A version of this story appeared previously in our sister publication TV Tech.
As the media and entertainment tech industry reels from the cancellation of another important trade show, a new report from the Bubble Agency concludes that in-person industry events are still a main source of business networking and transactions.
The report, Marketing Media Technology: Revealing what broadcast and media technology buyers want from their suppliers, was researched by Caretta Research in partnership with U.K.-based Bubble Agency — a PR company with a number of technology vendors as its clients — and is based on the analysis of detailed focus group interviews and survey data gathered from a range of industry leaders in the third quarter of 2021.
The report concluded that, despite the cancellation of industry trade shows, in-person events remain the most popular channel for buyers to keep up with industry trends and vendor news, chosen by 83 percent of respondents. But it also noted that as the options of connecting buyers and vendors have increased through social media and email marketing campaigns, the role of trade shows evolved, even prior to the pandemic.
“Trade shows increasingly play a more important role in closing sales than in generating pipeline, with content-based marketing raising awareness long before the convention begins,” the report noted.
The increasing focus on software has driven the shift to SaaS and cloud services, smaller projects, faster buying cycles, and increasingly-informed buyers cherry picking the vendors they want to work with.
The report also found that media still plays a critical role, with trade press magazines and websites serving as important channels of information for 71 percent of sellers and 69 percent of buyers. LinkedIn is the most popular social media platform for the industry, with 98 percent of technology providers and 88 percent of buyers using it for industry research “often” or “sometimes.”
YouTube is another popular platform for providing information but is underutilized, according to buyers.
“In general, we think YouTube is an underused resource by many marketing teams. Bite-size videos are an effective way to communicate product capabilities, customer case studies and industry know-how,” the report said. “Yet very few industry suppliers have an actively-updated YouTube channel, and almost none have equipped their spokespeople with even the most basic video and audio kit for recording and streaming.”
The report also noted, however, that there appears to be a disconnect between how information is communicated to customers, with 81 percent of sellers thinking their company is good at understanding potential customers’ needs, and only 61 percent of buyers agreeing.
Buyers are also not big on high-level “thought leadership” pieces on general industry problems, which can appear vague, the report noted. “The problem with lots of content is it turns out to be deceptive,” said one buyer. “Very generic words about an industry topic like ST 2110, but not about what that particular supplier can actually do.”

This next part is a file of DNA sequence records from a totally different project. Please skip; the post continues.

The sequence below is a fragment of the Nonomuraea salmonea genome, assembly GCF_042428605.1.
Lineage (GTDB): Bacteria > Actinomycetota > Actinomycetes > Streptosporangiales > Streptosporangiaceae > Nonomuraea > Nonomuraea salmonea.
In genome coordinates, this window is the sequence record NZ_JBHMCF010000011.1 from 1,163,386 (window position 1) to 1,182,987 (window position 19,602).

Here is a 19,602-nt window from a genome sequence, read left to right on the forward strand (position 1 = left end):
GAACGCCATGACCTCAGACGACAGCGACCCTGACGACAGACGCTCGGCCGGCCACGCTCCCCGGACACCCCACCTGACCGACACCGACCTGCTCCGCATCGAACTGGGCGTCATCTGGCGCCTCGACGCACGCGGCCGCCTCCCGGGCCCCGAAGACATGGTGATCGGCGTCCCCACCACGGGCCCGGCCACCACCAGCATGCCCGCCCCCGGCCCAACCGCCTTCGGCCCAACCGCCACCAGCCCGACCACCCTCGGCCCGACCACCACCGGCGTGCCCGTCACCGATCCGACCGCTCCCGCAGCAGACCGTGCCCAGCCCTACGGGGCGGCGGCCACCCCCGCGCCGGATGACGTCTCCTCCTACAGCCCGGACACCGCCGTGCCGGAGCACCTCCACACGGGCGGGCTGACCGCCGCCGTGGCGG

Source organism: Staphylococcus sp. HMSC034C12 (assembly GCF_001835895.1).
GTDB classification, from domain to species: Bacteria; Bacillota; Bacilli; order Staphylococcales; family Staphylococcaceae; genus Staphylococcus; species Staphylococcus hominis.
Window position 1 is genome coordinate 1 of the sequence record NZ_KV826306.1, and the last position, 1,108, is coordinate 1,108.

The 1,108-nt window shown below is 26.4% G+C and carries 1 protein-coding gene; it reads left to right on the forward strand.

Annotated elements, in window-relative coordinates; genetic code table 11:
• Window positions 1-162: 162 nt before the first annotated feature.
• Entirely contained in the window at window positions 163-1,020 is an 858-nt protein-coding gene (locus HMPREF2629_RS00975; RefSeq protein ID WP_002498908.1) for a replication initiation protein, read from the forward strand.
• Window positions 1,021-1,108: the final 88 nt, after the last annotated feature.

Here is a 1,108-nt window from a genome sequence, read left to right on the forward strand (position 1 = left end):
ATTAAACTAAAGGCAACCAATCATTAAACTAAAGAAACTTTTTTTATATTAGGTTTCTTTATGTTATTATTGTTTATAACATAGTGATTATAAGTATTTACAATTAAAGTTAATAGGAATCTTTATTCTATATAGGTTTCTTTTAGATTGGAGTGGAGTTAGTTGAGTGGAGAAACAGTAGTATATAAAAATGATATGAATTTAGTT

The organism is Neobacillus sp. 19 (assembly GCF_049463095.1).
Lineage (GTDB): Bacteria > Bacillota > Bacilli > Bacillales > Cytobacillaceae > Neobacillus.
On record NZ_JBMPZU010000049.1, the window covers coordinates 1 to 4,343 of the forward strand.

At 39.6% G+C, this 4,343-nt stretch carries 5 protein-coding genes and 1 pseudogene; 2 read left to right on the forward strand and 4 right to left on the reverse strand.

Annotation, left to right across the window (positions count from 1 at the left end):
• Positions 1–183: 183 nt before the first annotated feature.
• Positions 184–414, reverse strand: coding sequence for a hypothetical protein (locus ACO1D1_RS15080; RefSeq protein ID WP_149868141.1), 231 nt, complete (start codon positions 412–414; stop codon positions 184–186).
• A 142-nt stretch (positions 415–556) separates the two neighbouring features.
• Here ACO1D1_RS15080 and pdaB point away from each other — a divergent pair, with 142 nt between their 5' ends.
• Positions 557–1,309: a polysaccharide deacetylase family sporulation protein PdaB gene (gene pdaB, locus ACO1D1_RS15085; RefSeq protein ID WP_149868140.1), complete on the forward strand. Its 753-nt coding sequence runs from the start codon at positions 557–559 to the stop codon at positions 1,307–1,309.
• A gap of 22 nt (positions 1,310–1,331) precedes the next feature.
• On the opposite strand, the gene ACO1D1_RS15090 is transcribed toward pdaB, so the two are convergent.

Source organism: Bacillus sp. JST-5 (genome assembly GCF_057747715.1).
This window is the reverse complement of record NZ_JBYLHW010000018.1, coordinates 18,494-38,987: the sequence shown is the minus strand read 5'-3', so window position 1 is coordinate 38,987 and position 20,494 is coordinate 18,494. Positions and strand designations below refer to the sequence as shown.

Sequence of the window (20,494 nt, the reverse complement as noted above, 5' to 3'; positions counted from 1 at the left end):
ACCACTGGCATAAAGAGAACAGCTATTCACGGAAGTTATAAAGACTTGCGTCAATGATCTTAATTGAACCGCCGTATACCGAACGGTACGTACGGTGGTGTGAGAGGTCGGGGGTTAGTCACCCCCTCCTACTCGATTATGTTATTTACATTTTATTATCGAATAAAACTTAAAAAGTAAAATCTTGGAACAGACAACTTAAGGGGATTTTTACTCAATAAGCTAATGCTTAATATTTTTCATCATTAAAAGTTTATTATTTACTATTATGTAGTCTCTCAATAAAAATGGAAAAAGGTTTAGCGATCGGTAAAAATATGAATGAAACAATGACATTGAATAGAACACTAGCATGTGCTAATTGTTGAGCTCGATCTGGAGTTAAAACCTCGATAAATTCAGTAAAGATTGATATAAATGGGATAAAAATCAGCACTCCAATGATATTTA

The report confirms what many in the media and entertainment industry have known for years — that even before the pandemic, trade shows were becoming less focused on the all-important once or twice a year product launches and were becoming more important for networking and maintaining personal business relationships.
“This research reveals the fundamental shifts in the broadcast and media technology buying process that we’re tracking,” said Rob Ambrose, co-founder of Caretta Research and the report’s author. “Buyers want honest, transparent marketing communications from potential suppliers so they can clearly understand what vendors can do, and gauge their ability to deliver. In an increasingly-virtual world building trust has never been more important.”
Sadie Groom, Bubble Agency CEO added, “the industry is changing rapidly, and as a result the successful sales and marketing strategies that the leading companies are deploying are changing too. … Modern marketing communications needs to be a two-way process with a clear strategy developed for engaging with customers and prospects and hearing what they want, and it is fascinating to see both the similarities and the differences in emphasis between the two sides of the conversation.”
“This is great insight and aligns with data we have gathered over the last year around how much media technology buyers value trade shows like NAB Show,” said Chris Brown, executive vice president and managing director, Global Connections and Events for NAB Show. “People in our industry have missed the opportunity that shows provide to efficiently get a comprehensive view on major trends — it is tough to get that complete view otherwise. And, as this study also highlights, trade shows provide a unique opportunity for sellers to gather critical insight from their customers in real-time, as well as build trust through direct face-to-face interaction.”
The free report is available here.
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